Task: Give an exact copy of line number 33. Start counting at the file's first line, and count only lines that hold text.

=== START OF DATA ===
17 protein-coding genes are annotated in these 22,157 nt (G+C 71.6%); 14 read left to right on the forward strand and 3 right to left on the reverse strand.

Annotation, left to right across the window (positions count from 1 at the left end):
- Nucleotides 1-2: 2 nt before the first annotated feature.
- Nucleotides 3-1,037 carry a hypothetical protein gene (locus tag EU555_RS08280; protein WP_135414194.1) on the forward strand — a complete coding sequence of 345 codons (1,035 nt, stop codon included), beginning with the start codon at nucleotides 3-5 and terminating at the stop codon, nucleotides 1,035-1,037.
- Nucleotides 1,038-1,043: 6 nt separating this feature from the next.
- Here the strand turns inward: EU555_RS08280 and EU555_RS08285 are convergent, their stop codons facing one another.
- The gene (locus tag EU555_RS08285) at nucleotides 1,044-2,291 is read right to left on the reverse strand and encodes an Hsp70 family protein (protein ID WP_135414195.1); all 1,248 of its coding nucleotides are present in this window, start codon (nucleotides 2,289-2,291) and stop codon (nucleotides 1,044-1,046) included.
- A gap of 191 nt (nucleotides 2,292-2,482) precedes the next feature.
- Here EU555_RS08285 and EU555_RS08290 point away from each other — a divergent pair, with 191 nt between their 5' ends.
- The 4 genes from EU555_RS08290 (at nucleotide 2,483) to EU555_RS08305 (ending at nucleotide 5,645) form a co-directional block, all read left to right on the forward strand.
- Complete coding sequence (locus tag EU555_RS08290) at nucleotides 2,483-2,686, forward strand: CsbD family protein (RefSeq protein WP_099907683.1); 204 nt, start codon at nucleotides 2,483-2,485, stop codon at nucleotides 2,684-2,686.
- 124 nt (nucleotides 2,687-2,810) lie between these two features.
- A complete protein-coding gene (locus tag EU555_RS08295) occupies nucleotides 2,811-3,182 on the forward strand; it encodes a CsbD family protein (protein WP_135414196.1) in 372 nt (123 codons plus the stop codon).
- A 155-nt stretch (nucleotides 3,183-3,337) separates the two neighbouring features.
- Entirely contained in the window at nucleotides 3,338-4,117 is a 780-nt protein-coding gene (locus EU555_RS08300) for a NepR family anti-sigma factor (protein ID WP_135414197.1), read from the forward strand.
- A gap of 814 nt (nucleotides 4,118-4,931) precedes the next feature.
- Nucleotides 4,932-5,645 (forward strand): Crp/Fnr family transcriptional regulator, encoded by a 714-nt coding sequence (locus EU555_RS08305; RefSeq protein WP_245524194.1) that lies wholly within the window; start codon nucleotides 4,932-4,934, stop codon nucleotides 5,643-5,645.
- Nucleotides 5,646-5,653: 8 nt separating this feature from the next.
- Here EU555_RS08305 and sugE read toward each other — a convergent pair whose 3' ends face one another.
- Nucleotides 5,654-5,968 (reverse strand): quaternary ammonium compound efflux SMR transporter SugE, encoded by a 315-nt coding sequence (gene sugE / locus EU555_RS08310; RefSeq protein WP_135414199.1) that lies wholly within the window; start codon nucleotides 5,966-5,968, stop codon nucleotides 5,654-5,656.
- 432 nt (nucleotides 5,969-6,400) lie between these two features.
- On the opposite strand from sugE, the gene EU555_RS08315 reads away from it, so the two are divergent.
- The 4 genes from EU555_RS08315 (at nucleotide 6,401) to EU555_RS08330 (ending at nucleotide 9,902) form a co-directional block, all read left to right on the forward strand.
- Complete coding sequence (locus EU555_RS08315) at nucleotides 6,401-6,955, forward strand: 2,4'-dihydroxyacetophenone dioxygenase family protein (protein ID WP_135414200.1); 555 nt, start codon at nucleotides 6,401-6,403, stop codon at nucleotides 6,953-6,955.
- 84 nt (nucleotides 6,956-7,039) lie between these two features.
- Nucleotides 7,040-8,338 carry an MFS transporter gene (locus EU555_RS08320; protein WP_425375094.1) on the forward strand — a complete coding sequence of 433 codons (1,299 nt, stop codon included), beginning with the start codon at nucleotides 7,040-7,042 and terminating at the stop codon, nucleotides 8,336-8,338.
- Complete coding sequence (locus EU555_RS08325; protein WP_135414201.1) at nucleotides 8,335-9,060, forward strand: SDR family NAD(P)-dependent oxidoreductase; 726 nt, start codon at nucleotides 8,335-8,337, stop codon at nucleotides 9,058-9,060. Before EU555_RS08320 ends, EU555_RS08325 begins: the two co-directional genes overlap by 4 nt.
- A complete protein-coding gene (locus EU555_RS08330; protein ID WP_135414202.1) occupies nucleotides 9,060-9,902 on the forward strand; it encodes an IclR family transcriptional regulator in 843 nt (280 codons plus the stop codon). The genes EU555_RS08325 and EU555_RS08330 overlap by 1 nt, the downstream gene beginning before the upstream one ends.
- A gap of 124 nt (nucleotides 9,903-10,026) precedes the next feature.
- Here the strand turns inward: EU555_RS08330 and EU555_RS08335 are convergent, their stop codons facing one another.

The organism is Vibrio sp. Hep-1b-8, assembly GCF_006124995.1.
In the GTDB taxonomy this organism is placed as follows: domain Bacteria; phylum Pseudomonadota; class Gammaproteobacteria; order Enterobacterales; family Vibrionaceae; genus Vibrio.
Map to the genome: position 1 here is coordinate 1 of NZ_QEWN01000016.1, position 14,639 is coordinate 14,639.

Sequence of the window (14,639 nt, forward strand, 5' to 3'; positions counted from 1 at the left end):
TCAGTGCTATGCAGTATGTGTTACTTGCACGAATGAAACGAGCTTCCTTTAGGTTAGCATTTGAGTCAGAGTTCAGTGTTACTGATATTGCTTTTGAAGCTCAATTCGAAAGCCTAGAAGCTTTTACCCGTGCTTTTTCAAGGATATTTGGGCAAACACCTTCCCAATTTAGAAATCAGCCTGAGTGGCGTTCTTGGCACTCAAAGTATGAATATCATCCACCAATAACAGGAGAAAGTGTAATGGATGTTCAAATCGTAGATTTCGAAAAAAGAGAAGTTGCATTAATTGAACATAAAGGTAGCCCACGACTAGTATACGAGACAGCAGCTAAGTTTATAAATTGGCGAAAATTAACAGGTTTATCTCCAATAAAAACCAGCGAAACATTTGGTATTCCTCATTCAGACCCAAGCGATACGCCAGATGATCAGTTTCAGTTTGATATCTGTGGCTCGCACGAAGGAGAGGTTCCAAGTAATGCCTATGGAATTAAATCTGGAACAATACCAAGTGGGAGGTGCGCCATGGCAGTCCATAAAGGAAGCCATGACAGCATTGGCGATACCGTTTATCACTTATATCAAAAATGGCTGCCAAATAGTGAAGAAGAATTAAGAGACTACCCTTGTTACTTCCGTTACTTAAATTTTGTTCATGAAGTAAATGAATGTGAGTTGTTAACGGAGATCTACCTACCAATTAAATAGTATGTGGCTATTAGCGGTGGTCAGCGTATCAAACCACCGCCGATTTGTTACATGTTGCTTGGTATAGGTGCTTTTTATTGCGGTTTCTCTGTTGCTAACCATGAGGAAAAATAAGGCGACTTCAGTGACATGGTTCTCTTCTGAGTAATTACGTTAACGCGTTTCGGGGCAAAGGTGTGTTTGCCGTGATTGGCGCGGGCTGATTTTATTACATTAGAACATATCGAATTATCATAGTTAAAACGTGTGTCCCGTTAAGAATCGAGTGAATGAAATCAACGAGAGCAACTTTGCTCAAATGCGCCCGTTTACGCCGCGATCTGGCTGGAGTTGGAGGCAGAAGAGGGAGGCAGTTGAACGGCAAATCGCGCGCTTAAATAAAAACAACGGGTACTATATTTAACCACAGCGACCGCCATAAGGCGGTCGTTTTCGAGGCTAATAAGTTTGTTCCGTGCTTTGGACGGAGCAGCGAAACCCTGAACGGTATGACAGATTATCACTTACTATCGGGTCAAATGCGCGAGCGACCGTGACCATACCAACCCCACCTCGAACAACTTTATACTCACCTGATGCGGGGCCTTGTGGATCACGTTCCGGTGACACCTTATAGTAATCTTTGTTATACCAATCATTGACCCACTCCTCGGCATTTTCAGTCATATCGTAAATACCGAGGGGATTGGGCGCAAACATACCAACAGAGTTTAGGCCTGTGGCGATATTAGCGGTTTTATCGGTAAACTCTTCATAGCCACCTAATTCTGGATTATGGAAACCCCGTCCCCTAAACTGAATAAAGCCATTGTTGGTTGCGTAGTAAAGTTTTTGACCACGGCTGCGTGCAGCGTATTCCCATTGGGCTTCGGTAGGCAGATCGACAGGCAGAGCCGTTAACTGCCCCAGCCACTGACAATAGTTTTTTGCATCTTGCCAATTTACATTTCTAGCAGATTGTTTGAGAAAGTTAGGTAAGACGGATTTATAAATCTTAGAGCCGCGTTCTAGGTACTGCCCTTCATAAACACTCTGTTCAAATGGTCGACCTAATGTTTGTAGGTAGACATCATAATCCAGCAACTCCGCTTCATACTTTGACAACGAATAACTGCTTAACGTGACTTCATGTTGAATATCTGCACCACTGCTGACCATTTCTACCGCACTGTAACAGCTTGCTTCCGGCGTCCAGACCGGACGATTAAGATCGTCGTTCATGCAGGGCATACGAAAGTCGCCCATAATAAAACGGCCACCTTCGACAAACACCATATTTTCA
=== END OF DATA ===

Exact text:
Map to the genome: position 1 here is coordinate 1 of NZ_QEWN01000016.1, position 14,639 is coordinate 14,639.